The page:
Wednesday, October 19, 2005

Ketchum gals bike, all night long, to Moab win

24-hour mountain bike race no big thing for Wood River locals


By MICHAEL AMES
---

"Team Ketchum If You Can" winners, from left, Anna Keeling, Karoline Droege, Muffy Ritz and Rebecca Rusch. Courtesy photo

For Karoline Droege and the rest of "Team Ketchum If You Can," winning was a secondary concern as they prepared for the 24 Hours of Moab mountain bike marathon.

When Droege decided to join friends and teammates Rebecca Rusch, Muffy Ritz and Anna Keeling for the round-the-clock endurance classic in southern Utah this past weekend, fun was her main objective.

Fun appeared to be the most they could hope for as Saturday's first laps finished on the tough 15-mile course that featured a 1,360-foot climb per lap. That's because the Ketcnum-based team fell further and further behind the main competition, Team JANS of Park City.

As dawn to turned to day, though, split times revealed that a down-to-the-wire battle was brewing between Ketchum and the Park City team in the Expert Women's division.

Team JANS had come out of the gate on fire and had developed an overnight lead. But Ketchum's consistency kept chipping away at the lead in the mid-morning sun.

With only one lap remaining, Ketchum had a three-minute advantage. Under pressure, the women turned to Rusch, the team captain whose endless resume of adventure and endurance racing makes her a formidable foe in most athletic contests.

Ultimately it was Rusch's final lap—a blistering 1.17:57 pace that was also the fastest lap biked by any expert woman—that propelled her team to victory.

"I knew she was close behind, so I just had to put the hammer down and go for it—I didn't want her to catch me," said Rusch of her final lap against Team JANS rider Roxanne Toly.

With Rusch flattening back her ears and digging in for that final push, the competition didn't stand much of a chance; Rusch was a full 11 minutes faster than Toly.

Though it was clear that her extensive experience racing through distant locales in the dead of night had helped Rusch, she was also surprised that her final lap was her fastest. Overall, it was the third fastest lap biked by any female at Moab this weekend.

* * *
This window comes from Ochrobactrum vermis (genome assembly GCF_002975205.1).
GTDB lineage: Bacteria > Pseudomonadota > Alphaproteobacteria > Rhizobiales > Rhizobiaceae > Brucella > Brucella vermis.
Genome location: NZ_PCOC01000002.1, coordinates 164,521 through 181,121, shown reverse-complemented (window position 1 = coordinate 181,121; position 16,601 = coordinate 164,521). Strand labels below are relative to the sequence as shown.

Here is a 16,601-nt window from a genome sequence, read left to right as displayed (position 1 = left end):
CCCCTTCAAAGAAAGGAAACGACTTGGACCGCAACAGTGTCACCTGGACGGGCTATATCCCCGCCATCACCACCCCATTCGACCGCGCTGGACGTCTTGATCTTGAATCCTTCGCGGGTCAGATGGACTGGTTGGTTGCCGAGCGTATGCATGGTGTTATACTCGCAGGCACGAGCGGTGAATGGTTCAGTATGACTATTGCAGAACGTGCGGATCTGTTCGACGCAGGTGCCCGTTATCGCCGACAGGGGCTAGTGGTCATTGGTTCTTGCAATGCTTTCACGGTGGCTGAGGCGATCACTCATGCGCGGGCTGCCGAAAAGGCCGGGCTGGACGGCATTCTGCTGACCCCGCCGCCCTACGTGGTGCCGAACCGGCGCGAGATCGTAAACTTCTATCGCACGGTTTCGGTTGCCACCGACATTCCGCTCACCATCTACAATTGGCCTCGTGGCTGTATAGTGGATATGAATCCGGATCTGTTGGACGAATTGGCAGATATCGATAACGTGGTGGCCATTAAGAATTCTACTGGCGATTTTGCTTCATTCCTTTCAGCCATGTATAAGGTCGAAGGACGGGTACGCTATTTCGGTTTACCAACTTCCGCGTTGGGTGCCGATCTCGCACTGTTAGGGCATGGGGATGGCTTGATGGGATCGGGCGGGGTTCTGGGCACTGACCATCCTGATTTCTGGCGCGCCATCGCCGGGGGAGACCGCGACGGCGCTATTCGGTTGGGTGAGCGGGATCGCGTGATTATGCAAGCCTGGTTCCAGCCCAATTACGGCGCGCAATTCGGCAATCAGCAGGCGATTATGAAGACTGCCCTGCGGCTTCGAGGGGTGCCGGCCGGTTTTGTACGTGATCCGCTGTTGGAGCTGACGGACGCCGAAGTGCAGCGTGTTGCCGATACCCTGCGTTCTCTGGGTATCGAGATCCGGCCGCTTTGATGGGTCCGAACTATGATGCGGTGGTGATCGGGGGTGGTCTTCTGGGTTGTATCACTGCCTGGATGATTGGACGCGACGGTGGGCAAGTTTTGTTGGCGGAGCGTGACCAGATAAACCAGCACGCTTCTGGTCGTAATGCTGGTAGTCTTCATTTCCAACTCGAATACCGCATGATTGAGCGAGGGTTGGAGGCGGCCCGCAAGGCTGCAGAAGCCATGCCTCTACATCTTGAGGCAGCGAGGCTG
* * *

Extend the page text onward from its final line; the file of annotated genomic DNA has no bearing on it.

"Rebecca was instrumental in our victory," said a characteristically modest Droege, who is the only team member who holds down a "real" job; she is a physical therapist in Ketchum.

Ritz has several years experience with endurance racing, including years spent on the U.S. Nordic Ski Team, and Keeling is, like Rusch, a professional adventure racer who is also a mountaineering guide.

"They have jobs, jobs as athletes," said Droege of her teammates.

Despite the relative lack of endurance training compared with such elite teammates, Droege made up huge amounts of time with effortlessly fast downhill attacks.

According to Rusch, Droege's alpine ski experience explained how she zoomed past many men and dropped off ledges and cliffs that had her teammates off their saddles and walking.

"I did my job and kept us in the race and then let the pros win it," said Droege.

Droege, Ritz and Rusch weren't the only Wood River Valley riders punishing themselves at Moab this weekend. Greg Martin of Hailey was one of the truly brave, a solo rider with only his two legs to depend on for the 24-hour race. Martin finished tenth in the solo division with a total time of 12:47:50 on 14 laps.

Todd Johnston of Ketchum rode in the duo division with former Hailey schoolteacher Randy Berner of Menlo Park, Ca. The two completed 16 laps in 12:47:13 and their team, "Number Six, Ogie Oglethorpe," finished sixth in the class.

Forming "Team Can't Ketchum," was Greg Stock of Ketchum and the three Hagues: Jim, 49, Jimmy, 14, and Davis, 12, all of Hailey. The team finished ten laps in 11:29:28.




 Local Weather 
Search archives:


Copyright © 2019 Express Publishing Inc.   Terms of Use   Privacy Policy
All Rights reserved. Reproduction in whole or in part in any form or medium without express written permission of Express Publishing Inc. is prohibited. 

The Idaho Mountain Express is distributed free to residents and guests throughout the Sun Valley, Idaho resort area community. Subscribers to the Idaho Mountain Express will read these stories and others in this week's issue.